Completed Montage of Clowne

Posted by Lidya Endzo Kun iLLa
After over a month of further work on my painting of the infant school, making it into a montage of scenes of Clowne, I think I’m finally there. I’d eventually like to add some figures to it but have left it for now as it needs to dry out before being exhibited soon.

This painting was originally just of the school, but it had rather a lot of sky and road around it and I’m glad I made it into a montage. I think our village is interesting enough to warrant a painting. Clowne itself has a long history and was even mentioned before the Domesday Book, in Wulfric Spot’s will of 1002, as well as in the Domesday Book itself.

From clockwise top left: St John’s Church – probably the oldest building in Clowne, built between 1135-1154. It has been added to over the years, and has a Norman arch and a miners’ chapel, commemorating the many miners who lost their lives - mining was a particularly hazardous occupation in times gone by. Unusually for a church, it is positioned well out out of the town centre, and is thought to be built on or by the site of an old monastery. It is nearer “The Ridgeway”, an ancient highway. In primitive times, when most of the land was marshy, the only tracks were on the higher ground. Perhaps the monastery was a stopping place for travellers.

The sandstone village cross is grade II listed. Dating from about the 14th century, it was added to in the 17th century. On some old photos of the cross, you can see the village pump next to it and the remains of the village stocks. Until about 100 years ago, the roads around it were just muddy lanes.

The Harlesthorpe Dam – now a fishing lake, but there used to be a mill that produced “bumph”cloth, hence it became known as the Bumpmill.

The headstocks of the coal mine. Southgate Colliery was productive between the mid 1870s and 1929, when it closed after flooding. When it first opened, many new workers moved to the village and the population grew enormously.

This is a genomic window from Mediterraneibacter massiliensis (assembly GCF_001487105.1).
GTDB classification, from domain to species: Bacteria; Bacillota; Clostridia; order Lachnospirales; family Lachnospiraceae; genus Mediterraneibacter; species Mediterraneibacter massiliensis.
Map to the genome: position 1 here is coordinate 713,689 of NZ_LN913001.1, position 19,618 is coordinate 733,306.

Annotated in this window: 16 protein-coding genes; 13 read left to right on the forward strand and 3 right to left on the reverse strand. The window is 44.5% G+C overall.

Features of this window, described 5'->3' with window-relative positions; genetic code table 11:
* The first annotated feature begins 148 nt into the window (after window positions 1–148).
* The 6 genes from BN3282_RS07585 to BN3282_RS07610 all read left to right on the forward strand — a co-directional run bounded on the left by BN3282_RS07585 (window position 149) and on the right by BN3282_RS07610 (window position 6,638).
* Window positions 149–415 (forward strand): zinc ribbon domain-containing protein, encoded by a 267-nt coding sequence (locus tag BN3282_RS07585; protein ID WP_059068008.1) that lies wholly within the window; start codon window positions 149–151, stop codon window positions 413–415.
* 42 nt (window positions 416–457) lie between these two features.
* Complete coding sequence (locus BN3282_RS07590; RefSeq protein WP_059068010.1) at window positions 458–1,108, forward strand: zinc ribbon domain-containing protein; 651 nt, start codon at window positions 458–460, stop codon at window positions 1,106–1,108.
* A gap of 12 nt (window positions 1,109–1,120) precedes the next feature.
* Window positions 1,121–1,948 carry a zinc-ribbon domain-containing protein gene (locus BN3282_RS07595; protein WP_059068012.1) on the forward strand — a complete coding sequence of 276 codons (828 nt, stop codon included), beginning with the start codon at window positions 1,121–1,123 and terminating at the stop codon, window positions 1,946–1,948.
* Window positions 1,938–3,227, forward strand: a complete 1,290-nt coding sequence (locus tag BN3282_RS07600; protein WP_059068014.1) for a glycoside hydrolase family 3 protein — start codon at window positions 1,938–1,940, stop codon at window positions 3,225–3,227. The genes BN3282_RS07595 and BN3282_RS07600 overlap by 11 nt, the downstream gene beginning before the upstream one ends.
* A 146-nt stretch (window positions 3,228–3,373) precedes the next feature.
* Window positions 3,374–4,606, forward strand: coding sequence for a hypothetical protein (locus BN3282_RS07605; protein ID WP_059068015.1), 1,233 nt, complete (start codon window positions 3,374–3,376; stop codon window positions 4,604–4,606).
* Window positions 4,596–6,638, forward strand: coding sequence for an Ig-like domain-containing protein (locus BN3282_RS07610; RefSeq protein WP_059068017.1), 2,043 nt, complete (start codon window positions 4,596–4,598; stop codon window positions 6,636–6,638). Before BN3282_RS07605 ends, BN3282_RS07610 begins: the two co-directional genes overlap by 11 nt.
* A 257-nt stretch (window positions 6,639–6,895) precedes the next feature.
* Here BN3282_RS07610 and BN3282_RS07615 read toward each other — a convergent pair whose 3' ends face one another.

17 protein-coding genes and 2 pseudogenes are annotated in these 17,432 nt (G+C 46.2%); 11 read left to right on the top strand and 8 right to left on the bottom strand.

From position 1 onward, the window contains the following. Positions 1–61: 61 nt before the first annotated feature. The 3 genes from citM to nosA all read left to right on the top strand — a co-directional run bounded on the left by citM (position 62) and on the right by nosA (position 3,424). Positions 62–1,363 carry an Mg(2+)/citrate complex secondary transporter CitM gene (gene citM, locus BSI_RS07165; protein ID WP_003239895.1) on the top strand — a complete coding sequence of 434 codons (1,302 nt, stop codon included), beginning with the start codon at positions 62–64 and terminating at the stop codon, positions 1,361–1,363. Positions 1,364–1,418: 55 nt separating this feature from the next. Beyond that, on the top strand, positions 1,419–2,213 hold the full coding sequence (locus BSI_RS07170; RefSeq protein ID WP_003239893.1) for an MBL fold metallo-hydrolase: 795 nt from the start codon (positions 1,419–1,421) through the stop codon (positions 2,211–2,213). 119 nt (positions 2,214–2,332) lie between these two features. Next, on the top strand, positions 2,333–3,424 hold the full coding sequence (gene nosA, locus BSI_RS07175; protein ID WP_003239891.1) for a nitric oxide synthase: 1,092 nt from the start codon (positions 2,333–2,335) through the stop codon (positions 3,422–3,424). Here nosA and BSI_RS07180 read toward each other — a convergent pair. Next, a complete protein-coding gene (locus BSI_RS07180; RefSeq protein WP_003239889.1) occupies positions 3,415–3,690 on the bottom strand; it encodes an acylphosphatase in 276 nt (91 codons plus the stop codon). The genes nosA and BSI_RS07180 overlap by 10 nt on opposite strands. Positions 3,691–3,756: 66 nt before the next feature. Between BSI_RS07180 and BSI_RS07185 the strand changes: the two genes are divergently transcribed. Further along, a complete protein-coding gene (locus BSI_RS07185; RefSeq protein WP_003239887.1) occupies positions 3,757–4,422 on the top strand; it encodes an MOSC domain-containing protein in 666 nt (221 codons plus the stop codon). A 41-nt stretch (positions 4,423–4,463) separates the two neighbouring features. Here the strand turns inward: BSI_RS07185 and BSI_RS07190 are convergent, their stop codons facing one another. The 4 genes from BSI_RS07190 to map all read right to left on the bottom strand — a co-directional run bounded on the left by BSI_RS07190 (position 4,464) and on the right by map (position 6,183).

Miners’ Welfare – I have not been able to find out much about this building, but it was a pub and social club. Like so many pubs, it suffered from a combination of the recession and the smoking ban, and closed down at the end of last year. Its contents were auctioned in December 2009, and the auction was reported in the Worksop Guardian as being well attended with everything being sold at reasonable prices. The building itself is now being sold. It is a substantial place and I’m interested to see who buys it and what use they put it to.

The grey “Clowne” sign is to be found on the way into Clowne, on Mansfield Road, the main road from Mansfield, Bolsover and surrounding villages. The local council commissioned several pieces of artwork depicting the village name to be placed on the main thoroughfares into the village, from about 2005 onwards. I haven’t been able to find out who made this particular one.

Finally, the old infant school. This was first opened in 1877, and was originally a girls’ school, becoming a mixed infant school in 1956, and continuing as such until about 1983, when a new infant and junior school was built. The building then became part of the Chesterfield College – the white sign I have painted reads “Learning Matters”. It closed again when a new technical college was built – on the site of the old coal mine. About 2-3 years ago, Karen Child, a local lottery winner, bought it, renovated it and made it into a pub (The Village Inn). I managed to photograph it just before this happened. I think it has been sensitively renovated, smartening it up whilst keeping most of the original character of the building.

More next time ...


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